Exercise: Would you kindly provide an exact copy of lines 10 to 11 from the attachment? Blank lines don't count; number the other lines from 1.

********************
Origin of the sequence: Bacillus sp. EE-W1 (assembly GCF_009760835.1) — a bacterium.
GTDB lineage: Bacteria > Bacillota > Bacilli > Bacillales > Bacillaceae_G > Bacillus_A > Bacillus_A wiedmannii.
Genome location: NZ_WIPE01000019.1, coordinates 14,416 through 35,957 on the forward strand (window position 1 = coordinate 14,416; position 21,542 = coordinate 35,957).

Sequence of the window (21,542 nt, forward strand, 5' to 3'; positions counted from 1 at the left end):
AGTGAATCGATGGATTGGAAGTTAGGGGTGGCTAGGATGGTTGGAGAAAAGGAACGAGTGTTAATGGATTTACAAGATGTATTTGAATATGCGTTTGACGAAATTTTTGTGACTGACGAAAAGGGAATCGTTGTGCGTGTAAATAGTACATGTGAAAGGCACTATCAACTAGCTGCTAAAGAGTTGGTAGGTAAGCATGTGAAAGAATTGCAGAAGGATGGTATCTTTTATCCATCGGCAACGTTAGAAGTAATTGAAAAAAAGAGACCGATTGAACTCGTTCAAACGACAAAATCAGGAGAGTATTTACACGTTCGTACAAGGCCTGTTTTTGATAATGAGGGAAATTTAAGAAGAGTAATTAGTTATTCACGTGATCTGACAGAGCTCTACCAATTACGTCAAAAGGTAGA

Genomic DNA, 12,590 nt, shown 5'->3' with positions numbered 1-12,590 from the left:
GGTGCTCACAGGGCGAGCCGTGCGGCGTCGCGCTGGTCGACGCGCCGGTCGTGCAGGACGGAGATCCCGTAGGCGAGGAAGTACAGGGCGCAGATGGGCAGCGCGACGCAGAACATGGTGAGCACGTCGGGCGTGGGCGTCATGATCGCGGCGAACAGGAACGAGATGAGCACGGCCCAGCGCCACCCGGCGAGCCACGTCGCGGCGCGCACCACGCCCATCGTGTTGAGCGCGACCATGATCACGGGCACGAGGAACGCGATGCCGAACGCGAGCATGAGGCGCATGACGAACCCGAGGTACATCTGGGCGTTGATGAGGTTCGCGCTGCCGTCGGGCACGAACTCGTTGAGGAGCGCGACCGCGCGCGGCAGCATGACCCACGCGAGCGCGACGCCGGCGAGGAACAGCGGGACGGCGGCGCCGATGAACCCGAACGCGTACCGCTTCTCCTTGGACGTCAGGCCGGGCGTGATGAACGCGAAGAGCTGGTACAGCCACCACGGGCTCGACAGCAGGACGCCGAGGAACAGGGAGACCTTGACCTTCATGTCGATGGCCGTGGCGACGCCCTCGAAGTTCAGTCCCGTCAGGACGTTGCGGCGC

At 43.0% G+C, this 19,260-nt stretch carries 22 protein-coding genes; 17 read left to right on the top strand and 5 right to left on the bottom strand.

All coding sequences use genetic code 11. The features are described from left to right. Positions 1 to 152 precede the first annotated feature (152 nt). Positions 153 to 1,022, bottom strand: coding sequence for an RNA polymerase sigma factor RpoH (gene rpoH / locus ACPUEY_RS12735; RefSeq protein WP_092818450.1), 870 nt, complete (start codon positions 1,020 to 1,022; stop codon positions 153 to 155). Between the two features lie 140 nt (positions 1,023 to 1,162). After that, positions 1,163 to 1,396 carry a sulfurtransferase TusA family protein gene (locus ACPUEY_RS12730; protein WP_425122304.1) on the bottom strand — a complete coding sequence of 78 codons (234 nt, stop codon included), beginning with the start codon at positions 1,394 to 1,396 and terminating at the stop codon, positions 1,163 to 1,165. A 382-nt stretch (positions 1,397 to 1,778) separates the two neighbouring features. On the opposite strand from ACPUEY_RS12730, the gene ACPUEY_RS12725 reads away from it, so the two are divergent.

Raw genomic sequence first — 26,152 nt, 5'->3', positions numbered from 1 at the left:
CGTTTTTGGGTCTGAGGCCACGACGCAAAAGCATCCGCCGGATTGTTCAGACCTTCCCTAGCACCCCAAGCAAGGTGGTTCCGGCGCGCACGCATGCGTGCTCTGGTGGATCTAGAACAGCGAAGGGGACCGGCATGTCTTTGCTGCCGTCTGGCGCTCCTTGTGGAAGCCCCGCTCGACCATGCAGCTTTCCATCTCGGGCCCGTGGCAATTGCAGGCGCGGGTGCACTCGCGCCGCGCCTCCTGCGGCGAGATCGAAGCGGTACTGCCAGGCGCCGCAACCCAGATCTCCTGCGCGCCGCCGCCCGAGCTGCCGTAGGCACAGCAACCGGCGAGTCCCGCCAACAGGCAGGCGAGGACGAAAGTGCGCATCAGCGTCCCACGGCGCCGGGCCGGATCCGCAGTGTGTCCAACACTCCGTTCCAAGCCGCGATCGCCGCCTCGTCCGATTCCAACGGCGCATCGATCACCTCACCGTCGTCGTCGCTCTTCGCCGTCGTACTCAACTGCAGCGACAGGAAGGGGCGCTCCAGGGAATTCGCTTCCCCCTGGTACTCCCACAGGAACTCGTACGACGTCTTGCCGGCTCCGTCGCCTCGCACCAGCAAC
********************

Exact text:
Raw genomic sequence first — 26,152 nt, 5'->3', positions numbered from 1 at the left:
CGTTTTTGGGTCTGAGGCCACGACGCAAAAGCATCCGCCGGATTGTTCAGACCTTCCCTAGCACCCCAAGCAAGGTGGTTCCGGCGCGCACGCATGCGTGCTCTGGTGGATCTAGAACAGCGAAGGGGACCGGCATGTCTTTGCTGCCGTCTGGCGCTCCTTGTGGAAGCCCCGCTCGACCATGCAGCTTTCCATCTCGGGCCCGTGGCAATTGCAGGCGCGGGTGCACTCGCGCCGCGCCTCCTGCGGCGAGATCGAAGCGGTACTGCCAGGCGCCGCAACCCAGATCTCCTGCGCGCCGCCGCCCGAGCTGCCGTAGGCACAGCAACCGGCGAGTCCCGCCAACAGGCAGGCGAGGACGAAAGTGCGCATCAGCGTCCCACGGCGCCGGGCCGGATCCGCAGTGTGTCCAACACTCCGTTCCAAGCCGCGATCGCCGCCTCGTCCGATTCCAACGGCGCATCGATCACCTCACCGTCGTCGTCGCTCTTCGCCGTCGTACTCAACTGCAGCGACAGGAAGGGGCGCTCCAGGGAATTCGCTTCCCCCTGGTACTCCCACAGGAACTCGTACGACGTCTTGCCGGCTCCGTCGCCTCGCACCAGCAAC